John Lyon was a yeoman farmer from the village of Preston, located in the present-day Borough of Brent.
In 1572, Queen Elizabeth I granted John Lyon a Royal Charter to found Harrow School, a free grammar school for 30 boys from his parish. The Charter also anticipated that John Lyon would establish a separate trust to maintain the two roads between London and Harrow, now the Edgware and Harrow Roads. In 1578, John Lyon provided an endowment for that purpose in the form of a 48-acre farm in the area known today as Maida Vale. He lies buried with his wife Joan in St Mary’s Church, Harrow on the Hill.
John Lyon’s Foundation is an educational foundation, consisting of three main elements – Harrow School (the original school), The John Lyon School (established in 1876 as a day school to provide education for boys from the local community), and John Lyon’s Charity. Its aims are based on its history and culture and the charitable intentions of its Founder, John Lyon, and his belief in the intrinsic value of education and the possibilities and opportunities that this can bring. Each element of the Foundation has its own strategic plan, prepared largely from its own, independent yet related perspective.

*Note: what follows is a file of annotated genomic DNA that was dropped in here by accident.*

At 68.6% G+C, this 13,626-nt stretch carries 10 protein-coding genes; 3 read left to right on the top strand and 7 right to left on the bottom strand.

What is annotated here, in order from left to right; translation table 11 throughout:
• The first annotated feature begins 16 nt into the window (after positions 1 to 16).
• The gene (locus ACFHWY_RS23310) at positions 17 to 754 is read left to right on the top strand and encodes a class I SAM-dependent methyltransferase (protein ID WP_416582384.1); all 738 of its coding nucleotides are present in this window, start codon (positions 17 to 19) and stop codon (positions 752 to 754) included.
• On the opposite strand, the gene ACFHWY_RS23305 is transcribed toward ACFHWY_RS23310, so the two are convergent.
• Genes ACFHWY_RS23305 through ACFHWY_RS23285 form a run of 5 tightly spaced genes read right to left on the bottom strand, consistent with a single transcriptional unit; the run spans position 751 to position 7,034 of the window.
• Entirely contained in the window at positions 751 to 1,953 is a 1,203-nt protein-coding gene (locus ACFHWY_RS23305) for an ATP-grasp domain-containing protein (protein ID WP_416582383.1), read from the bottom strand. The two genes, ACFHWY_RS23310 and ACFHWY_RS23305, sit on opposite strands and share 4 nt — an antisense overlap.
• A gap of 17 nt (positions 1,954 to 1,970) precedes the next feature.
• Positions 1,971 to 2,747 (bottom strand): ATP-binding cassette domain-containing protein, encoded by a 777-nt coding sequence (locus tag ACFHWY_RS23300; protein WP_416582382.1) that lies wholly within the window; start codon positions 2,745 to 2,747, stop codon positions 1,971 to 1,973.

The three elements of the Foundation provide opportunities to educate, enable and inspire children and young people through its broad range of activities, primarily through the provision of education and learning and through the awarding of grants by the Charity.